CENX applies Ethernet exchange knowledge to wireless backhaul providers

CENX has found yet another application for its growing Ethernet exchange service base: wireless backhaul. By making its Carrier Ethernet exchanges as aggregation points available to Ethernet wireless backhaul access providers, CENX says it can eliminate the need for wireless operators to conduct expensive Ethernet backhaul service integration.

As a network agnostic platform, CENX also performs service inventory and monitoring for any kind of wireless backhaul provider (wholly-owned vs. shared), technology (switched vs. dedicated) or media (e.g., fiber, microwave or existing copper).

Even those wireless operators that can get wireline backhaul facilities through their parent company like Verizon or AT&T still have to deal with a number of other wholesale providers out of region so being able to provide a simplified view of all of their backhaul services on per service basis will help them get a better handle on their wireless backhaul costs.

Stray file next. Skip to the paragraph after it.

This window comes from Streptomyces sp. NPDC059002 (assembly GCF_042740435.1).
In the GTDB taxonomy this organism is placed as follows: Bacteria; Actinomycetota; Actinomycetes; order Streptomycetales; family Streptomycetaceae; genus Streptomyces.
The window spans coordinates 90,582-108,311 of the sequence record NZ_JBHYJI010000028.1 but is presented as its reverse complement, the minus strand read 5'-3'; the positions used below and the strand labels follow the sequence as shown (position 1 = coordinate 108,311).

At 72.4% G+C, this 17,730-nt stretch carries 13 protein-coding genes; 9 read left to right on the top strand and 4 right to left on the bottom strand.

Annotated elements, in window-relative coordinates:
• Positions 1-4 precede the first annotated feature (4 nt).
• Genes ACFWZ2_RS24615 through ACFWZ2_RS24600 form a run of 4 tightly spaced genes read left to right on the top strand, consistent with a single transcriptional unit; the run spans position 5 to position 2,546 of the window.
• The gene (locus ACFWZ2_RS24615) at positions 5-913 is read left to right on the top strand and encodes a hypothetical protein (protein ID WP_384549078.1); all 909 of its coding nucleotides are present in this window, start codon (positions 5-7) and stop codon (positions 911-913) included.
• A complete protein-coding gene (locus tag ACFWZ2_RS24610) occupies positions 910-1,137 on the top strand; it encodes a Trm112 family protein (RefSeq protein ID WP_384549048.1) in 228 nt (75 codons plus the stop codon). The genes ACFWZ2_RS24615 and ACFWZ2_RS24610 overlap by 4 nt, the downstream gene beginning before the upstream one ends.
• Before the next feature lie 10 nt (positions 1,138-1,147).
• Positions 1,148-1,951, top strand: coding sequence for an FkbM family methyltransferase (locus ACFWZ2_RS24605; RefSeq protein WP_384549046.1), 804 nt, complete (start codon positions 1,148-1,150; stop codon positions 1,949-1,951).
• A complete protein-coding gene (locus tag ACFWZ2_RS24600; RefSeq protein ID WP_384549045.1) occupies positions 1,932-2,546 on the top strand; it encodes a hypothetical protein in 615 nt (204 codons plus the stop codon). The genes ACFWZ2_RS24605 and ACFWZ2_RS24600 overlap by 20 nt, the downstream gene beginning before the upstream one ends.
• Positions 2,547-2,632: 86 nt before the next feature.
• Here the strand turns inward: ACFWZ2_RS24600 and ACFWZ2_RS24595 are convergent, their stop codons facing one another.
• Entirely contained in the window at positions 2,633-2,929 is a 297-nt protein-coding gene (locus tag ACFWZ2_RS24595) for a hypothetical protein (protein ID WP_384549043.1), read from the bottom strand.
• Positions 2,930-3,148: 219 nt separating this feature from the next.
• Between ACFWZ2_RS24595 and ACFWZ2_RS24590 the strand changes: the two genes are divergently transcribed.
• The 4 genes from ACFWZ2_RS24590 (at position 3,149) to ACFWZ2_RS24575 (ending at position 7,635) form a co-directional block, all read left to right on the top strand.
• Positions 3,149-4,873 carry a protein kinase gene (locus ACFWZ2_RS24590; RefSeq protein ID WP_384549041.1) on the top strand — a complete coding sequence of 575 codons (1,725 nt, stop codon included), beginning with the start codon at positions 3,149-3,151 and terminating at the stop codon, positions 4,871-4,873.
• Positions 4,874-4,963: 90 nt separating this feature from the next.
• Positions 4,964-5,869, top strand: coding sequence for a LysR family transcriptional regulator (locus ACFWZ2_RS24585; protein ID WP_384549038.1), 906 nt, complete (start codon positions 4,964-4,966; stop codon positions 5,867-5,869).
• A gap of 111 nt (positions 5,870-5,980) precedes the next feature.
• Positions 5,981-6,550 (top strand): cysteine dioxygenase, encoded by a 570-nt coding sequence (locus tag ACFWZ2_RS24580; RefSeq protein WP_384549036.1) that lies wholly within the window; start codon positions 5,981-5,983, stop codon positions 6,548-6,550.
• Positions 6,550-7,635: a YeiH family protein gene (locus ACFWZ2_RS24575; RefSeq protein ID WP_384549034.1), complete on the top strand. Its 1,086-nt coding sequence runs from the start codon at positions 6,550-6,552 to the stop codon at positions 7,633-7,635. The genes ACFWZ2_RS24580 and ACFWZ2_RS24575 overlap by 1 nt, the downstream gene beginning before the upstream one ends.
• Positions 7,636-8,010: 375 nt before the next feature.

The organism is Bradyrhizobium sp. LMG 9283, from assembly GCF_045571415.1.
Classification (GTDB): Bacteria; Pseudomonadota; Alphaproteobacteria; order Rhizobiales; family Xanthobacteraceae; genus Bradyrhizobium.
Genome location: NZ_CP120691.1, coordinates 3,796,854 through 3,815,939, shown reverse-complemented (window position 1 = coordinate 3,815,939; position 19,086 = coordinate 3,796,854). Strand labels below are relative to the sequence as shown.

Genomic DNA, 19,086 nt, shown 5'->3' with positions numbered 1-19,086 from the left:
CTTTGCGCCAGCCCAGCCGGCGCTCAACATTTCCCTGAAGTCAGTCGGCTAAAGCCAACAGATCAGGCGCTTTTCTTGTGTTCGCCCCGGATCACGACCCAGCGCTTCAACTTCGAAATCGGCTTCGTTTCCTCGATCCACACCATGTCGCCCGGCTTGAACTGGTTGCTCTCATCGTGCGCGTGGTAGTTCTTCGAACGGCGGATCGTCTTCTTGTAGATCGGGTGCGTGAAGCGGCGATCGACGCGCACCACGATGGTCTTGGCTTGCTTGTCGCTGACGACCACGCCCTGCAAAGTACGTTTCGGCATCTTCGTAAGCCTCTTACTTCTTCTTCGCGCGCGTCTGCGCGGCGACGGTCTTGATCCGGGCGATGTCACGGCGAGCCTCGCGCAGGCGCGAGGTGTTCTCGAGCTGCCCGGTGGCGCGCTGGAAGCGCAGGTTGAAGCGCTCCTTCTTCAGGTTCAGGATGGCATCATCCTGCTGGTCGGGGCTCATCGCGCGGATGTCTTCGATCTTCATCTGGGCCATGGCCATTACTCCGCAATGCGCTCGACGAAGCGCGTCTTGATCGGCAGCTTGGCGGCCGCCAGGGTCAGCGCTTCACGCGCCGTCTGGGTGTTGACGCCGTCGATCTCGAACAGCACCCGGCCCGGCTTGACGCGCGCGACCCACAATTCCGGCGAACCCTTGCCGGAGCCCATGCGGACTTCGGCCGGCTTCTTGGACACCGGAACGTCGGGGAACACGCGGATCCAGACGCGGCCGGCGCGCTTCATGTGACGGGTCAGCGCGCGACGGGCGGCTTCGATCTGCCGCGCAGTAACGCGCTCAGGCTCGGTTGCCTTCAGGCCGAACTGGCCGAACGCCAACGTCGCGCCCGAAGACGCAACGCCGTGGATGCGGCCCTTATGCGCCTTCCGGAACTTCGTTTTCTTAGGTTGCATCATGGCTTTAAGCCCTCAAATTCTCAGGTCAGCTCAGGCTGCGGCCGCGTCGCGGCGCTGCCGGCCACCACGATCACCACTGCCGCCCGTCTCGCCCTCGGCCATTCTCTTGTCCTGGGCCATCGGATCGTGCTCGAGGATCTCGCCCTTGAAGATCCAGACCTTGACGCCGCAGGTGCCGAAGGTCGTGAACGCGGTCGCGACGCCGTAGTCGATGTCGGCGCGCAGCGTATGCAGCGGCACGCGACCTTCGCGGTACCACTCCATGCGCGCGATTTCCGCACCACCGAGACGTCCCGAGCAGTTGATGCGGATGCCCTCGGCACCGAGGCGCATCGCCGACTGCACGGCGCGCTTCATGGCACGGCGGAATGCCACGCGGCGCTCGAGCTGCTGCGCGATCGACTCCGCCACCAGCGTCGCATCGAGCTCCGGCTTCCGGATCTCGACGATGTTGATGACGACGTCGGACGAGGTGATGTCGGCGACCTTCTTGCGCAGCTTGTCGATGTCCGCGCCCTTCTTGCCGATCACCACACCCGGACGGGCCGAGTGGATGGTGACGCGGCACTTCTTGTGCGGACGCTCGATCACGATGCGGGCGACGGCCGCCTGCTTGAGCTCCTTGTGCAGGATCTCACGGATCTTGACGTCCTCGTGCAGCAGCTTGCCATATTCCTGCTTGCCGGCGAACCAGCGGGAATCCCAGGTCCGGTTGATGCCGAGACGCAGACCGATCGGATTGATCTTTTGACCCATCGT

Verizon Wireless, while not an announced customer of the new service, is a good example of a wireless operator that  could benefit from CENX's service. When Verizon Wireless officially announced the roll out of its 4G LTE wireless service, the operator contracted with nine wholesale providers for wireless backhaul outside of its traditional wireline territory.

Marty Snyder, CEO of Communications Infrastructure Corp., a designer of backhaul solutions for a number of the largest U.S.-based wireless operators like Verizon Wireless, said that CENX wireless backhaul applications can help wireless operators achieve "dramatic savings of over 15 percent in access costs."

For more:
- see the release

Related articles:
CENX names Herb Hribar as new CEO, reveals strategic investors
PTC 2011: CENX, Telx expand Ethernet exchange market presence
2010 Year in Review: Ethernet exchanges rose to simplify network interconnection
China Unicom links into CENX's Ethernet exchange
CENX reaches 15 million ESLs, appoints Russ Shriver as SVP of marketing
Ethernet exchanges: Making the Ethernet interconnection